We had a wild time eating fried catfish at Cajun Seafood and it took nearly a half hour for the first fight to break out.
On a recent Sunday afternoon we were hanging out at Ernie K-Doe’s old joint, The Mother-In-Law, when, out of a nowhere, a few thousand people all descended on the neutral ground underneath I-10 in front of Cajun Seafood in Treme.
It was like a Myspace party from 10 years ago.
Dozens of motorbikers flooded the streets riding tricked out Hayabusas, ATV cats came boiling out of the neighborhood on modded up Yamahas, and packs of drivers in muscle cars roared up bawling their tires and blasting Trick Daddy on 18″ subs hidden in their trunks.
It was a real cool scene magnified by the fact that the Scrumptious crew had been drinking all day long and was looking for a little excitement.
We found it.
Bikers took turns wheeling up in front of Cajun Seafood to do long, extended burnouts with white smoke billowing all the way over the top of raised I-10, hoochie mammas leaned up against the concrete pillars supporting the freeway twerking wildly in their booty shorts and daisy dukes while spectators guzzled St Ides out of brown paper bags.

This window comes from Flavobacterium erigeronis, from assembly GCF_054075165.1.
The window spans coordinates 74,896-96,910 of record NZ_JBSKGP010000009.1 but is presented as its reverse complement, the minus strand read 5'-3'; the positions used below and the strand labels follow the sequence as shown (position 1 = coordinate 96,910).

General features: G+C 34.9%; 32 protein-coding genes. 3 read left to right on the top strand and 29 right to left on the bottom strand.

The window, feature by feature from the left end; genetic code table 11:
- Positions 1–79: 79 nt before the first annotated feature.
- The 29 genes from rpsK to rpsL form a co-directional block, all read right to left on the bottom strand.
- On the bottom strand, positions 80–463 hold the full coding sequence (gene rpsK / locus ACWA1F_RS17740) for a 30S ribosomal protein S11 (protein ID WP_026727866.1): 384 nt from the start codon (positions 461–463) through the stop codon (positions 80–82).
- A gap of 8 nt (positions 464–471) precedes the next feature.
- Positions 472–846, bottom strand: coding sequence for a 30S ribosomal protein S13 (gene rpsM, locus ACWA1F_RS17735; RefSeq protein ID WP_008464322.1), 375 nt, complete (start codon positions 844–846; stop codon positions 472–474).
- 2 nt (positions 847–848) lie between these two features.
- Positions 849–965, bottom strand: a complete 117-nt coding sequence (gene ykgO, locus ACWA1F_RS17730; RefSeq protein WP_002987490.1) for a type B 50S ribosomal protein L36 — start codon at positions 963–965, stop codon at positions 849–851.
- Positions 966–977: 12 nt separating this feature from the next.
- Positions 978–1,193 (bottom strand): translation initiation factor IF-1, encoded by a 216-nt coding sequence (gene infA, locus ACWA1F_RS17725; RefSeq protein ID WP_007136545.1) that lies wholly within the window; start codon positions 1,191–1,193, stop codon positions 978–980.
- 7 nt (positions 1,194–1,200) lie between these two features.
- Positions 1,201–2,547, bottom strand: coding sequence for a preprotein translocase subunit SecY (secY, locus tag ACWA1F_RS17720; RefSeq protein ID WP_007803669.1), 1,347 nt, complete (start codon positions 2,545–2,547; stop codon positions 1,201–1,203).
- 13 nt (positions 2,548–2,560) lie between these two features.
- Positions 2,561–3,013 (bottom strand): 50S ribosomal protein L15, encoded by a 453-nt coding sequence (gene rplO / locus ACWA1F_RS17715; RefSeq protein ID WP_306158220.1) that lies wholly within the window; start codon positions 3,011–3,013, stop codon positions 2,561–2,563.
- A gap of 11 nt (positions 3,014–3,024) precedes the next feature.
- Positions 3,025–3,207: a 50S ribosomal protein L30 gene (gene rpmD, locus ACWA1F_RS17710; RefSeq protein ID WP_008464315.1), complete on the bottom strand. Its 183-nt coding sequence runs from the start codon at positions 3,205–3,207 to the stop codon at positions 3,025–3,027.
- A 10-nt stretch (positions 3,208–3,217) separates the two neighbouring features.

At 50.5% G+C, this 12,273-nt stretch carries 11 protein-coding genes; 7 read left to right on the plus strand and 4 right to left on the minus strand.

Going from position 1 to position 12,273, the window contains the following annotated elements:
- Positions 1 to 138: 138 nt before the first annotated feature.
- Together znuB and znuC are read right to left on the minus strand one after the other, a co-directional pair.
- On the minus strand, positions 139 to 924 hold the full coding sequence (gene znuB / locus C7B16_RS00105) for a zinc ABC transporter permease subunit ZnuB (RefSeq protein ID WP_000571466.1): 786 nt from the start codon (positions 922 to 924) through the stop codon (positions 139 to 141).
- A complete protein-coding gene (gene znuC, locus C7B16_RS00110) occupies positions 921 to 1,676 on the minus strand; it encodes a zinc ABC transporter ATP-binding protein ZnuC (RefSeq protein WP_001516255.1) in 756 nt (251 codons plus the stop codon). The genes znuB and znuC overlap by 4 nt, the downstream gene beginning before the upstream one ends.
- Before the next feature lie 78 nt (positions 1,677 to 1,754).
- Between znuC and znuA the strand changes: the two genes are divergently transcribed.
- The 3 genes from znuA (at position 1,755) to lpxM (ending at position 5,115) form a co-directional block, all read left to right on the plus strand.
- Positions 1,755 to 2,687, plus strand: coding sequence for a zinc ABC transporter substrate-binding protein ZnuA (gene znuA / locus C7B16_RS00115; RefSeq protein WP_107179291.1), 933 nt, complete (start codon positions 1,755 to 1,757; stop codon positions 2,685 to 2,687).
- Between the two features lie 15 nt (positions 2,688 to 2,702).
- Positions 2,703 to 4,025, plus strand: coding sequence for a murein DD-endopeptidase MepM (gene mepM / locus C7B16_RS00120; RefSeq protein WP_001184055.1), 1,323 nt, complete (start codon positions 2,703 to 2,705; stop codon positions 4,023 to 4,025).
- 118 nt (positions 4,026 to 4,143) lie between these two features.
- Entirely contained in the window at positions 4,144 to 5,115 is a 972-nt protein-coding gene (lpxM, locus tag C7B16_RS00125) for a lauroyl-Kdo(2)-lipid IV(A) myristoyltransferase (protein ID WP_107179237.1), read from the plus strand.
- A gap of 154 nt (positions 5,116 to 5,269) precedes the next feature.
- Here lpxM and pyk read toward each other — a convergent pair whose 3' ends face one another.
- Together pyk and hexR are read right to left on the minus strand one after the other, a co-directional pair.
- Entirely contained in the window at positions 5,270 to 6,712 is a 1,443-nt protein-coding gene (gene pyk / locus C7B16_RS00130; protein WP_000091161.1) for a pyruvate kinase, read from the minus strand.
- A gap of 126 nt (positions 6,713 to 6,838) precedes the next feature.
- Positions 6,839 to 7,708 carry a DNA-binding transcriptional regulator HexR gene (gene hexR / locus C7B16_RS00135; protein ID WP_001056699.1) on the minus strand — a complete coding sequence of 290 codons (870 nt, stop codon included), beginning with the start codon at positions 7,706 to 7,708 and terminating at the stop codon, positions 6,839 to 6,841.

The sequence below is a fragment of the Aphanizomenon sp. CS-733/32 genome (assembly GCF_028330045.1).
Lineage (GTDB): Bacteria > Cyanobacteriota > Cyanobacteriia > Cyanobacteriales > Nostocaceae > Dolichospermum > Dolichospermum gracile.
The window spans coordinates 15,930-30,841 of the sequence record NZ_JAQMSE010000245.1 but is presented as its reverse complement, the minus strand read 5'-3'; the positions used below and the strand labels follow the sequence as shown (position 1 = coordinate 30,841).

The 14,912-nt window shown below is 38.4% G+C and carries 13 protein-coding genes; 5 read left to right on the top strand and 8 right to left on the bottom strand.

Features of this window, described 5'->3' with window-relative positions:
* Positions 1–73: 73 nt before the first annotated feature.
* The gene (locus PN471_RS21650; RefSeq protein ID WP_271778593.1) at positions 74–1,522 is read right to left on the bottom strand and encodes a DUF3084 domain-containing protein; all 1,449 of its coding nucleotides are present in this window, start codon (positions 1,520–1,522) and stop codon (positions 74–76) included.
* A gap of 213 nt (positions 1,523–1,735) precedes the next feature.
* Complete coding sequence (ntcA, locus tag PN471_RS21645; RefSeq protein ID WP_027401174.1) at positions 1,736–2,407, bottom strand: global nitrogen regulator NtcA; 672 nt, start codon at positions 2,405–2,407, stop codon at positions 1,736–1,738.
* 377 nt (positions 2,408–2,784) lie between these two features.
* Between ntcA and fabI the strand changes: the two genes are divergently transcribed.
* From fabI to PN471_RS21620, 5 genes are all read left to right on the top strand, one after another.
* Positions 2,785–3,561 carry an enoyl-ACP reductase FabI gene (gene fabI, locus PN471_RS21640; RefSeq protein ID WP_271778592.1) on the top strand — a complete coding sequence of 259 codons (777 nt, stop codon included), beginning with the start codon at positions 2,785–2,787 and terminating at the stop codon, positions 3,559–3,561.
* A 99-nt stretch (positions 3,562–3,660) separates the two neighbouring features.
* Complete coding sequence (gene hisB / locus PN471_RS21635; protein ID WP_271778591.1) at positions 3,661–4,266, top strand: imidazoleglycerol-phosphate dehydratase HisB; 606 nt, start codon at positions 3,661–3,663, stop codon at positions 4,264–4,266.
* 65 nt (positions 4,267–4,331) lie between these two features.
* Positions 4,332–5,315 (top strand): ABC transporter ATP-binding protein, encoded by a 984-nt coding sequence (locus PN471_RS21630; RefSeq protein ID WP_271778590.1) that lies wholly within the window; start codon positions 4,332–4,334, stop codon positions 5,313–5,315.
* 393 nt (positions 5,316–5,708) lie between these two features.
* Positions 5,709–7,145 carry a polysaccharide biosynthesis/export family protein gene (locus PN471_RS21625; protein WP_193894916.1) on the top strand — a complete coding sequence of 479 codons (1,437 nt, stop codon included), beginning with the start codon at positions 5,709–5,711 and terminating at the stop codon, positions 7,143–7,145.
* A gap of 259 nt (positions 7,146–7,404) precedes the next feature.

Our kind of scene.
After a good 20 minutes of circus we wanted some bread so we headed into the restaurant to eat a little catfish and soak in some AC.
It looked like a bomb went off. Apparently the busboy had called in sick at the restaurant as the tables and floors were a good foot deep in trash. No matter, we can dine in a sty if need be.
The joint is absolutely packed but the catfish comes sailing out of the kitchen in 10 minutes flat. It is delicious.
Then all Hell broke loose.
“They beefin! they beefin!” a young lady cries out as two young bucks begin swinging wildly a few feet outside the plate glass windows of the restaurant.
A sea of cellphones is hoisted by spectators, young documentarians we reckon, in an effort to capture the wildness.
Police slowly roll up gauging the effect their presence will have before exiting their vehicle.
The catfish is blazing hot and nicely seasoned under a crackling crust of yellow cornmeal. Clearly this is a fry-cook who has found his life calling. Meanwhile the police talk the crowd down before a full scale riot can shake out.
The party is winding down so we make our way to the exit and plot a course north to Ooh Poo Pah Doo our favorite bar in New Orleans.
This is article number 2,525 on the Scrumptious Chef site.